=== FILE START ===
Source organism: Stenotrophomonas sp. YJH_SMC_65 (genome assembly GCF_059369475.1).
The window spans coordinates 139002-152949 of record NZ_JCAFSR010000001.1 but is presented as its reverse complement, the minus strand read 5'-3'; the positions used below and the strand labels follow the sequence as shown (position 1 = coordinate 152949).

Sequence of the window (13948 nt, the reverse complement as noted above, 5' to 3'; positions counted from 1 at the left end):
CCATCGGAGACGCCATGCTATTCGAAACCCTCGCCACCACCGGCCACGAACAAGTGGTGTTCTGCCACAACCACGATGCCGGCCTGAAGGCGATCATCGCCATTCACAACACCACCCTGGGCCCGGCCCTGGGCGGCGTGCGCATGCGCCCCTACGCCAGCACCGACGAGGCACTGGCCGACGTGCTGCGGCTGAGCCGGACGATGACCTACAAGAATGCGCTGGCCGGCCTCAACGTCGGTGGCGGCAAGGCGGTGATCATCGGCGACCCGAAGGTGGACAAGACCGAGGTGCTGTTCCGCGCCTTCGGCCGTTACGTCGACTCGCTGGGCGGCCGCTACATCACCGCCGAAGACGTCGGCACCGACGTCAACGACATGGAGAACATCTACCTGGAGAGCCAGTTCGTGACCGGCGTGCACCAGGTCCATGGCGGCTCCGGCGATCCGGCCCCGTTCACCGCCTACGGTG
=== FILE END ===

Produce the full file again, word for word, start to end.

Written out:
Source organism: Stenotrophomonas sp. YJH_SMC_65 (genome assembly GCF_059369475.1).
The window spans coordinates 139002-152949 of record NZ_JCAFSR010000001.1 but is presented as its reverse complement, the minus strand read 5'-3'; the positions used below and the strand labels follow the sequence as shown (position 1 = coordinate 152949).

Sequence of the window (13948 nt, the reverse complement as noted above, 5' to 3'; positions counted from 1 at the left end):
CCATCGGAGACGCCATGCTATTCGAAACCCTCGCCACCACCGGCCACGAACAAGTGGTGTTCTGCCACAACCACGATGCCGGCCTGAAGGCGATCATCGCCATTCACAACACCACCCTGGGCCCGGCCCTGGGCGGCGTGCGCATGCGCCCCTACGCCAGCACCGACGAGGCACTGGCCGACGTGCTGCGGCTGAGCCGGACGATGACCTACAAGAATGCGCTGGCCGGCCTCAACGTCGGTGGCGGCAAGGCGGTGATCATCGGCGACCCGAAGGTGGACAAGACCGAGGTGCTGTTCCGCGCCTTCGGCCGTTACGTCGACTCGCTGGGCGGCCGCTACATCACCGCCGAAGACGTCGGCACCGACGTCAACGACATGGAGAACATCTACCTGGAGAGCCAGTTCGTGACCGGCGTGCACCAGGTCCATGGCGGCTCCGGCGATCCGGCCCCGTTCACCGCCTACGGTG